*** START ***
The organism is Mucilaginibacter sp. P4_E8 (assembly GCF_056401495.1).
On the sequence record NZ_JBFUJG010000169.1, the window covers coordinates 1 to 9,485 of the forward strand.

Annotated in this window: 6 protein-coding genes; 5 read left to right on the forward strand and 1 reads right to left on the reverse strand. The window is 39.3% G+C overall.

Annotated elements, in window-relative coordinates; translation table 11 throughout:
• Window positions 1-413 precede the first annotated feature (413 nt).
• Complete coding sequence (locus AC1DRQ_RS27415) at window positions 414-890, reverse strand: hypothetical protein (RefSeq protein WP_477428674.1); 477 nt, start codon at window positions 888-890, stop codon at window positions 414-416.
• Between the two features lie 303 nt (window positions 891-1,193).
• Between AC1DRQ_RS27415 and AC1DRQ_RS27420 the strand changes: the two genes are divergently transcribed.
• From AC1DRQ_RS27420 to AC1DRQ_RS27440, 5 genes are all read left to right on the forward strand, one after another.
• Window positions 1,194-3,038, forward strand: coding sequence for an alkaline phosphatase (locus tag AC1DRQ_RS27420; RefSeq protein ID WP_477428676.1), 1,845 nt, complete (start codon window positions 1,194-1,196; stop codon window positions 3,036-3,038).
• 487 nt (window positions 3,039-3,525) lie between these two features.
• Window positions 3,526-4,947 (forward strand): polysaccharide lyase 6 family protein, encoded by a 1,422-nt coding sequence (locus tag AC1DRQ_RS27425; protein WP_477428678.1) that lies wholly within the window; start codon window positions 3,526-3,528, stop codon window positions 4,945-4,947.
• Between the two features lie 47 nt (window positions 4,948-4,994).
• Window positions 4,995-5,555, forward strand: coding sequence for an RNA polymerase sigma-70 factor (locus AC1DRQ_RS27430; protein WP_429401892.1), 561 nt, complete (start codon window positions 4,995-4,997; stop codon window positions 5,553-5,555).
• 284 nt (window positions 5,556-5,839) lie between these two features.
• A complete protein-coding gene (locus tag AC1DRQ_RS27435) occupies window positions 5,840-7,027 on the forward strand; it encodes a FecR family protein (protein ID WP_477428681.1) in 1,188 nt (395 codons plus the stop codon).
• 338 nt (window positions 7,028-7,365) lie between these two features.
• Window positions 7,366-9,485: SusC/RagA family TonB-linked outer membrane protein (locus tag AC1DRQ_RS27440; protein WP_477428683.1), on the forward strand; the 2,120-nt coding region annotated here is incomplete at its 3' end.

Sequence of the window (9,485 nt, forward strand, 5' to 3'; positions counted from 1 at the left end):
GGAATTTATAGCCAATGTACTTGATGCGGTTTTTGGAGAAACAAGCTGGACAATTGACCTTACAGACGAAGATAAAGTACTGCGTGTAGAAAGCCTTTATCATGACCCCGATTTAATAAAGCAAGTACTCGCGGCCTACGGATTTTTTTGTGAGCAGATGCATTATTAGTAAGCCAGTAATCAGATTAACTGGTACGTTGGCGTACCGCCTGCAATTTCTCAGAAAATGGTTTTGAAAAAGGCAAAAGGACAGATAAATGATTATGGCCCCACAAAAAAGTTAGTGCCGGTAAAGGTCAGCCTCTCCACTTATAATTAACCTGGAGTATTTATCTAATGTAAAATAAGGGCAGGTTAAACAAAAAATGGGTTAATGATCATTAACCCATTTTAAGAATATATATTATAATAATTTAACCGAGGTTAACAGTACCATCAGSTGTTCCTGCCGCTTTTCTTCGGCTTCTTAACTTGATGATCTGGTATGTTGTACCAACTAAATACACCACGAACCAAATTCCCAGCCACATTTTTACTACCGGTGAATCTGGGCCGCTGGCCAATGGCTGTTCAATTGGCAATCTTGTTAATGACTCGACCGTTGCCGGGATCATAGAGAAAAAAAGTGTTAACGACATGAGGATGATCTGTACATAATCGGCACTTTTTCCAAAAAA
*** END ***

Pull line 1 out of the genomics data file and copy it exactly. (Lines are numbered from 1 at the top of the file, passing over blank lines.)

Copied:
The organism is Mucilaginibacter sp. P4_E8 (assembly GCF_056401495.1).